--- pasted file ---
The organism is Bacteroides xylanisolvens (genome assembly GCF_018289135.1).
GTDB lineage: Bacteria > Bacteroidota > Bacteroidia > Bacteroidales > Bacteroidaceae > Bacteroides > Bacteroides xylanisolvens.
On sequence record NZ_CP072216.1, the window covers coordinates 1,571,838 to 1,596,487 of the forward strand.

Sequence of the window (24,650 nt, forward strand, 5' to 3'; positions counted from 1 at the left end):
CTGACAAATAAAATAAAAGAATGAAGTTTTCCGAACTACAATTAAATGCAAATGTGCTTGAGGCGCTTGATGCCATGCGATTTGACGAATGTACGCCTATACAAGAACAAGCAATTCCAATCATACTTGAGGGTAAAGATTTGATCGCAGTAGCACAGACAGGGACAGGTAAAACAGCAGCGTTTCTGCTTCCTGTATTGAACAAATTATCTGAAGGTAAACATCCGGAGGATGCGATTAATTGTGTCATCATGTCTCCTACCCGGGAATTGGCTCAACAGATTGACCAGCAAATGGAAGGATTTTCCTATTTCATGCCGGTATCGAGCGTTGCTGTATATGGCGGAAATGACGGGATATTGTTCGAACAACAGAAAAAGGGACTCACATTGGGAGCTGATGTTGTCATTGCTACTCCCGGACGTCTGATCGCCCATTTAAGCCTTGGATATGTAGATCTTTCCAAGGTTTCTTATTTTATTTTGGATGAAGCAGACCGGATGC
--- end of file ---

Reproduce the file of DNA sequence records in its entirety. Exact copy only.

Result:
The organism is Bacteroides xylanisolvens (genome assembly GCF_018289135.1).
GTDB lineage: Bacteria > Bacteroidota > Bacteroidia > Bacteroidales > Bacteroidaceae > Bacteroides > Bacteroides xylanisolvens.
On sequence record NZ_CP072216.1, the window covers coordinates 1,571,838 to 1,596,487 of the forward strand.

Sequence of the window (24,650 nt, forward strand, 5' to 3'; positions counted from 1 at the left end):
CTGACAAATAAAATAAAAGAATGAAGTTTTCCGAACTACAATTAAATGCAAATGTGCTTGAGGCGCTTGATGCCATGCGATTTGACGAATGTACGCCTATACAAGAACAAGCAATTCCAATCATACTTGAGGGTAAAGATTTGATCGCAGTAGCACAGACAGGGACAGGTAAAACAGCAGCGTTTCTGCTTCCTGTATTGAACAAATTATCTGAAGGTAAACATCCGGAGGATGCGATTAATTGTGTCATCATGTCTCCTACCCGGGAATTGGCTCAACAGATTGACCAGCAAATGGAAGGATTTTCCTATTTCATGCCGGTATCGAGCGTTGCTGTATATGGCGGAAATGACGGGATATTGTTCGAACAACAGAAAAAGGGACTCACATTGGGAGCTGATGTTGTCATTGCTACTCCCGGACGTCTGATCGCCCATTTAAGCCTTGGATATGTAGATCTTTCCAAGGTTTCTTATTTTATTTTGGATGAAGCAGACCGGATGC